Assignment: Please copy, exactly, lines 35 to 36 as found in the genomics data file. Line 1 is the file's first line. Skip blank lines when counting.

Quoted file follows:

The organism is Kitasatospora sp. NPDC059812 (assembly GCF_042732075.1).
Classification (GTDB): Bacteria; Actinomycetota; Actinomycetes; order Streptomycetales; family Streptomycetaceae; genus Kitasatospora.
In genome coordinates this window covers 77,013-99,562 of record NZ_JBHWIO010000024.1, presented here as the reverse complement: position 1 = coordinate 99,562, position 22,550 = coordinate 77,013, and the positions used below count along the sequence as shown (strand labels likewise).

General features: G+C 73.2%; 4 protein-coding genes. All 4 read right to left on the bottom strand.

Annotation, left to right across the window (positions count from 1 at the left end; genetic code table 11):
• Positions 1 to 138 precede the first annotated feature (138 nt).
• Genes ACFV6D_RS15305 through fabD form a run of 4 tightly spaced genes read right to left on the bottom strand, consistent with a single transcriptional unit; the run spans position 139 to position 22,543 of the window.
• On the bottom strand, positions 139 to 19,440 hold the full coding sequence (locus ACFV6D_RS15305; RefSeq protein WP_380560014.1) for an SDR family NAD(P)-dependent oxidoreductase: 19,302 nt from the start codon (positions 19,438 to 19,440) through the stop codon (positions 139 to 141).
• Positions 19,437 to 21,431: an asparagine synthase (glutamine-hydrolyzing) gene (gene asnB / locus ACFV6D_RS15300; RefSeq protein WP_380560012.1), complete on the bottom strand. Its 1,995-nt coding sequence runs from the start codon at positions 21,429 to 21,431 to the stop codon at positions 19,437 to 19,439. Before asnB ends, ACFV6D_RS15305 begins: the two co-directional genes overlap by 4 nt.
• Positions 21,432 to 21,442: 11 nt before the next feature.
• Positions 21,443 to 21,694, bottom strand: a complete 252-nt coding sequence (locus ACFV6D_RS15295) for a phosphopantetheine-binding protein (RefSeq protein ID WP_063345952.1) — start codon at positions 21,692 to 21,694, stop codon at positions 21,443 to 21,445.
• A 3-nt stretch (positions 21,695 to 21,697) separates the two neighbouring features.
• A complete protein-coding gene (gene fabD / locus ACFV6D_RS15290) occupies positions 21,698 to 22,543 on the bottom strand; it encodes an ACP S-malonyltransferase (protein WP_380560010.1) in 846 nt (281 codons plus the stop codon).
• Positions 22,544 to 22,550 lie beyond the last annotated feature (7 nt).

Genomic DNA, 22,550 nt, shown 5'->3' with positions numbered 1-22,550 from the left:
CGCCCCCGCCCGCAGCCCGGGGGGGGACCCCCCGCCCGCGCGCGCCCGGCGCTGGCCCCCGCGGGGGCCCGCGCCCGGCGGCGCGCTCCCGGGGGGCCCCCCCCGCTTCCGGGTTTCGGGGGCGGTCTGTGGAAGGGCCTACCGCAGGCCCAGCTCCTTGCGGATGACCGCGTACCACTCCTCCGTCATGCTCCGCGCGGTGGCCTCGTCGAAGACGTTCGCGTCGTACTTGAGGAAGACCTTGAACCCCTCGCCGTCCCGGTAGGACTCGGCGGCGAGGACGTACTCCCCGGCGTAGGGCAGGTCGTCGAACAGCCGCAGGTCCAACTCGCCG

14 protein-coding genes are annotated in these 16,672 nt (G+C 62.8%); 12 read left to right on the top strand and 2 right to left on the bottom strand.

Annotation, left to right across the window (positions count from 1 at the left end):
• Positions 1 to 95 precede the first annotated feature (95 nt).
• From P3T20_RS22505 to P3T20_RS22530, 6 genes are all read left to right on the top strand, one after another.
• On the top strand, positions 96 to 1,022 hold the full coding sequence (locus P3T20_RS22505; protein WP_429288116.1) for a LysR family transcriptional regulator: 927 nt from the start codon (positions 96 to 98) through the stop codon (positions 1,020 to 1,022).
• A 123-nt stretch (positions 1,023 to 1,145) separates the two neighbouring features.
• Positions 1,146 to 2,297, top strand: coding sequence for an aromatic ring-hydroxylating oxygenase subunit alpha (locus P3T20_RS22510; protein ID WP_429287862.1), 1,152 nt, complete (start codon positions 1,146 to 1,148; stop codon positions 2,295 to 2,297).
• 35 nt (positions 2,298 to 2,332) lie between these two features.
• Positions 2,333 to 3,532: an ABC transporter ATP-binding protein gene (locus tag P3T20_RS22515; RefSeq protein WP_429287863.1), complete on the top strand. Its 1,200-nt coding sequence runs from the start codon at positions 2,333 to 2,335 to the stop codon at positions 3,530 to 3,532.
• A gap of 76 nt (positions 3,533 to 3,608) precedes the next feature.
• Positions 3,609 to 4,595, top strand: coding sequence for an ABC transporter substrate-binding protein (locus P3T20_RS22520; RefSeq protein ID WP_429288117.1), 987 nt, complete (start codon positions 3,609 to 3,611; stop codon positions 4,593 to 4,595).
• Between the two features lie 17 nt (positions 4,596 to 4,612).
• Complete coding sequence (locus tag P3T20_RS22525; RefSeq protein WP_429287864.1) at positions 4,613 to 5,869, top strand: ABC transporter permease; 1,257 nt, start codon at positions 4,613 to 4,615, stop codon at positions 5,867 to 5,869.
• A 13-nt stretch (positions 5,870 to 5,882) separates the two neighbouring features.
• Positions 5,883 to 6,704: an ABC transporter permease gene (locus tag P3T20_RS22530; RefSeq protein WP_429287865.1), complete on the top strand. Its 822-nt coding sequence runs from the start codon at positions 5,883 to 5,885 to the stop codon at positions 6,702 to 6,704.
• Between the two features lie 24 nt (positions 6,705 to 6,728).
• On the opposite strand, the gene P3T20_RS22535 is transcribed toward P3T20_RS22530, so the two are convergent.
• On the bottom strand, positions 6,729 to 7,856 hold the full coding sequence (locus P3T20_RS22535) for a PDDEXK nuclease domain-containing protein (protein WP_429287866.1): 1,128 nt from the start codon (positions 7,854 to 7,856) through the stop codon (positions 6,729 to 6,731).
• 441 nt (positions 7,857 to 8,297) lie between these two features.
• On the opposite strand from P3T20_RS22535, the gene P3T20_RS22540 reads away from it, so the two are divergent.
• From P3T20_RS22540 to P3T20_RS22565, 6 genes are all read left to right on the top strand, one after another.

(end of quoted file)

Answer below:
• 441 nt (positions 7,857 to 8,297) lie between these two features.
• On the opposite strand from P3T20_RS22535, the gene P3T20_RS22540 reads away from it, so the two are divergent.